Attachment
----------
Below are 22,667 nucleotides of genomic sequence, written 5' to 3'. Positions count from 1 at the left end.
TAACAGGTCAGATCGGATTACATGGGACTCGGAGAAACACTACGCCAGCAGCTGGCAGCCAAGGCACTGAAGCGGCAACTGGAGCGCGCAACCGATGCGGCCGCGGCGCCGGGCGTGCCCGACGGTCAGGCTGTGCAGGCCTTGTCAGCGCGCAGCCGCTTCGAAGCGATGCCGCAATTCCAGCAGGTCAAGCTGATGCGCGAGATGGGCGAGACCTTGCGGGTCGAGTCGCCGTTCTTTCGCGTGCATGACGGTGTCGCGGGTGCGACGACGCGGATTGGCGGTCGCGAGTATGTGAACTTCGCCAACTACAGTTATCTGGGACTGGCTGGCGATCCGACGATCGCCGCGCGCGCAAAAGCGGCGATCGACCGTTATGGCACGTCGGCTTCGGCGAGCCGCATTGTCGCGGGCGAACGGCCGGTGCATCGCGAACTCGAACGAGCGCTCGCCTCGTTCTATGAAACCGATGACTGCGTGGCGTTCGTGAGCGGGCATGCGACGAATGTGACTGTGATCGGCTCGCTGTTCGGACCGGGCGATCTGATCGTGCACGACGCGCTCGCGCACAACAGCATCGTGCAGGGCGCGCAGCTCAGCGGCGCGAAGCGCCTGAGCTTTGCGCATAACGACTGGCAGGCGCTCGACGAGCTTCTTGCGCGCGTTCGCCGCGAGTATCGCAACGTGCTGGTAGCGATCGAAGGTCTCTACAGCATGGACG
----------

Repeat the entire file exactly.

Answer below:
Below are 22,667 nucleotides of genomic sequence, written 5' to 3'. Positions count from 1 at the left end.
TAACAGGTCAGATCGGATTACATGGGACTCGGAGAAACACTACGCCAGCAGCTGGCAGCCAAGGCACTGAAGCGGCAACTGGAGCGCGCAACCGATGCGGCCGCGGCGCCGGGCGTGCCCGACGGTCAGGCTGTGCAGGCCTTGTCAGCGCGCAGCCGCTTCGAAGCGATGCCGCAATTCCAGCAGGTCAAGCTGATGCGCGAGATGGGCGAGACCTTGCGGGTCGAGTCGCCGTTCTTTCGCGTGCATGACGGTGTCGCGGGTGCGACGACGCGGATTGGCGGTCGCGAGTATGTGAACTTCGCCAACTACAGTTATCTGGGACTGGCTGGCGATCCGACGATCGCCGCGCGCGCAAAAGCGGCGATCGACCGTTATGGCACGTCGGCTTCGGCGAGCCGCATTGTCGCGGGCGAACGGCCGGTGCATCGCGAACTCGAACGAGCGCTCGCCTCGTTCTATGAAACCGATGACTGCGTGGCGTTCGTGAGCGGGCATGCGACGAATGTGACTGTGATCGGCTCGCTGTTCGGACCGGGCGATCTGATCGTGCACGACGCGCTCGCGCACAACAGCATCGTGCAGGGCGCGCAGCTCAGCGGCGCGAAGCGCCTGAGCTTTGCGCATAACGACTGGCAGGCGCTCGACGAGCTTCTTGCGCGCGTTCGCCGCGAGTATCGCAACGTGCTGGTAGCGATCGAAGGTCTCTACAGCATGGACG